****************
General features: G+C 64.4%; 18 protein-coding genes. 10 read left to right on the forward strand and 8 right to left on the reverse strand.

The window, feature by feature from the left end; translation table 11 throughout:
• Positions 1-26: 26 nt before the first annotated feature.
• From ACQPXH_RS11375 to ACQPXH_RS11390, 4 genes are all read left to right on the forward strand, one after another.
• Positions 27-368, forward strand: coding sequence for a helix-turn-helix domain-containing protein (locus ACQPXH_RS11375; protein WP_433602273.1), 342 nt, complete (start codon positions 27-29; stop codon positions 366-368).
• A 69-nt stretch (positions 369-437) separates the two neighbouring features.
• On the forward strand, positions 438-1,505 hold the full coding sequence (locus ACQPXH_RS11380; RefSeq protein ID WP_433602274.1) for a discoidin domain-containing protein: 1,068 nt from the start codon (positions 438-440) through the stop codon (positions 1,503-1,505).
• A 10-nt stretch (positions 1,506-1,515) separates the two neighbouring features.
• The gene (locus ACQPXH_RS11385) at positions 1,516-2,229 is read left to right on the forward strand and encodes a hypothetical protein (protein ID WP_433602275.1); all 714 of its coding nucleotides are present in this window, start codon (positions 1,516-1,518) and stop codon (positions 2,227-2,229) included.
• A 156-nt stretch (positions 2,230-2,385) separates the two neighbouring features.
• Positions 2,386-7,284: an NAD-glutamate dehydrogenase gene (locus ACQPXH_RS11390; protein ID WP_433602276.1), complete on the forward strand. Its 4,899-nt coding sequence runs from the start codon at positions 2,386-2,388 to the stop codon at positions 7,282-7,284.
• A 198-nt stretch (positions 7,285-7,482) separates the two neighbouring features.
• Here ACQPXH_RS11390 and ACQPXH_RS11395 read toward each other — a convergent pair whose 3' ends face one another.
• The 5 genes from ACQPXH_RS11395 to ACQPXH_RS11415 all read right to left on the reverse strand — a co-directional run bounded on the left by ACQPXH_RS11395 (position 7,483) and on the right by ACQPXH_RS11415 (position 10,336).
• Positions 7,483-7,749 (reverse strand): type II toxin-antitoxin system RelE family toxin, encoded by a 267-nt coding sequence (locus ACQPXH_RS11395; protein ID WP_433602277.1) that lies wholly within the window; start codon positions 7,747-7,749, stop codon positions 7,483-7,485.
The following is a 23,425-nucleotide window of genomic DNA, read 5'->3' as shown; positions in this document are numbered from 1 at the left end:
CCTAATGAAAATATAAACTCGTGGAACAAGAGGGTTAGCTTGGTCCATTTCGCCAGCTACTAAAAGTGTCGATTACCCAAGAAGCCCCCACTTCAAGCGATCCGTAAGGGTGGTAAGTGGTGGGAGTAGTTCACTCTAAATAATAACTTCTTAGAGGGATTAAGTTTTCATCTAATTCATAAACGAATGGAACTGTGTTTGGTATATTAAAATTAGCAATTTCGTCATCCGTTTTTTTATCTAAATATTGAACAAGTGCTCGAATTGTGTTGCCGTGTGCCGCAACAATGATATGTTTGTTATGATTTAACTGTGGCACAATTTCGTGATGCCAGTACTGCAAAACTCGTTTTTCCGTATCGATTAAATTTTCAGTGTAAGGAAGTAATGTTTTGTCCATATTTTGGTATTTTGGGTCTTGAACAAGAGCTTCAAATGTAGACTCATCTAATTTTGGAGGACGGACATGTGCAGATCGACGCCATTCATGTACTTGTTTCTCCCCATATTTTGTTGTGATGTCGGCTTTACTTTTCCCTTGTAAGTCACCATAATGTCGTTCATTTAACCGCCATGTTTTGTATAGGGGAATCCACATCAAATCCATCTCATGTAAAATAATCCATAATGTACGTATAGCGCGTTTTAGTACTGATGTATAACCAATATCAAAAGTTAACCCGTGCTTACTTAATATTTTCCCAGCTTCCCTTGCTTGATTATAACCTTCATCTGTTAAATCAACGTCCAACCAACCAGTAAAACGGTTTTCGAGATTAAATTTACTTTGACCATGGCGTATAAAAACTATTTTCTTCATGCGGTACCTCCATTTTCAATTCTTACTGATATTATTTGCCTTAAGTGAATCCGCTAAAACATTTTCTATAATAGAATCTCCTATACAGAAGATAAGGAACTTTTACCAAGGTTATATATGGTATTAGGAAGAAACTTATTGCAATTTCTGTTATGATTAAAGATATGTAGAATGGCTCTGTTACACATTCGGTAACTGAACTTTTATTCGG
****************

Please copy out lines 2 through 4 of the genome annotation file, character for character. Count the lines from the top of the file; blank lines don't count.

The window, feature by feature from the left end; translation table 11 throughout:
• Positions 1-26: 26 nt before the first annotated feature.
• From ACQPXH_RS11375 to ACQPXH_RS11390, 4 genes are all read left to right on the forward strand, one after another.